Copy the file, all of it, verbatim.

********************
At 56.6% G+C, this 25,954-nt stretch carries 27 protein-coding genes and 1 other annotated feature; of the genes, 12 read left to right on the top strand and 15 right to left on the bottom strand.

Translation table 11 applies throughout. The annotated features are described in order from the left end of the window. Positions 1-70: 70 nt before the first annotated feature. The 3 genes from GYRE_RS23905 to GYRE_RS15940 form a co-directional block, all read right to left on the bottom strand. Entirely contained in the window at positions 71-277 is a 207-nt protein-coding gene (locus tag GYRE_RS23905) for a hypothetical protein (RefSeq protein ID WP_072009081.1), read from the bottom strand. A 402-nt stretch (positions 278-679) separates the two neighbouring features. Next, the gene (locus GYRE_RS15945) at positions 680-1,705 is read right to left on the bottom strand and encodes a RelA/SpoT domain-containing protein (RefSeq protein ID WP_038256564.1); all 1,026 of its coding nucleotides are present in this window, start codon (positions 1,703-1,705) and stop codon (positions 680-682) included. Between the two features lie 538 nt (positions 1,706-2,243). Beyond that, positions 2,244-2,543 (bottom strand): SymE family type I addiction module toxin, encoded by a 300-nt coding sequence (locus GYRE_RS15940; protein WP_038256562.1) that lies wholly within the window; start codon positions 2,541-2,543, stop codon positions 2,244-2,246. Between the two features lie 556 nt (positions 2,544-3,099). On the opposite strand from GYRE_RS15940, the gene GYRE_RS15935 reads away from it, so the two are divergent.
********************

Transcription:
At 56.6% G+C, this 25,954-nt stretch carries 27 protein-coding genes and 1 other annotated feature; of the genes, 12 read left to right on the top strand and 15 right to left on the bottom strand.

Translation table 11 applies throughout. The annotated features are described in order from the left end of the window. Positions 1-70: 70 nt before the first annotated feature. The 3 genes from GYRE_RS23905 to GYRE_RS15940 form a co-directional block, all read right to left on the bottom strand. Entirely contained in the window at positions 71-277 is a 207-nt protein-coding gene (locus tag GYRE_RS23905) for a hypothetical protein (RefSeq protein ID WP_072009081.1), read from the bottom strand. A 402-nt stretch (positions 278-679) separates the two neighbouring features. Next, the gene (locus GYRE_RS15945) at positions 680-1,705 is read right to left on the bottom strand and encodes a RelA/SpoT domain-containing protein (RefSeq protein ID WP_038256564.1); all 1,026 of its coding nucleotides are present in this window, start codon (positions 1,703-1,705) and stop codon (positions 680-682) included. Between the two features lie 538 nt (positions 1,706-2,243). Beyond that, positions 2,244-2,543 (bottom strand): SymE family type I addiction module toxin, encoded by a 300-nt coding sequence (locus GYRE_RS15940; protein WP_038256562.1) that lies wholly within the window; start codon positions 2,541-2,543, stop codon positions 2,244-2,246. Between the two features lie 556 nt (positions 2,544-3,099). On the opposite strand from GYRE_RS15940, the gene GYRE_RS15935 reads away from it, so the two are divergent.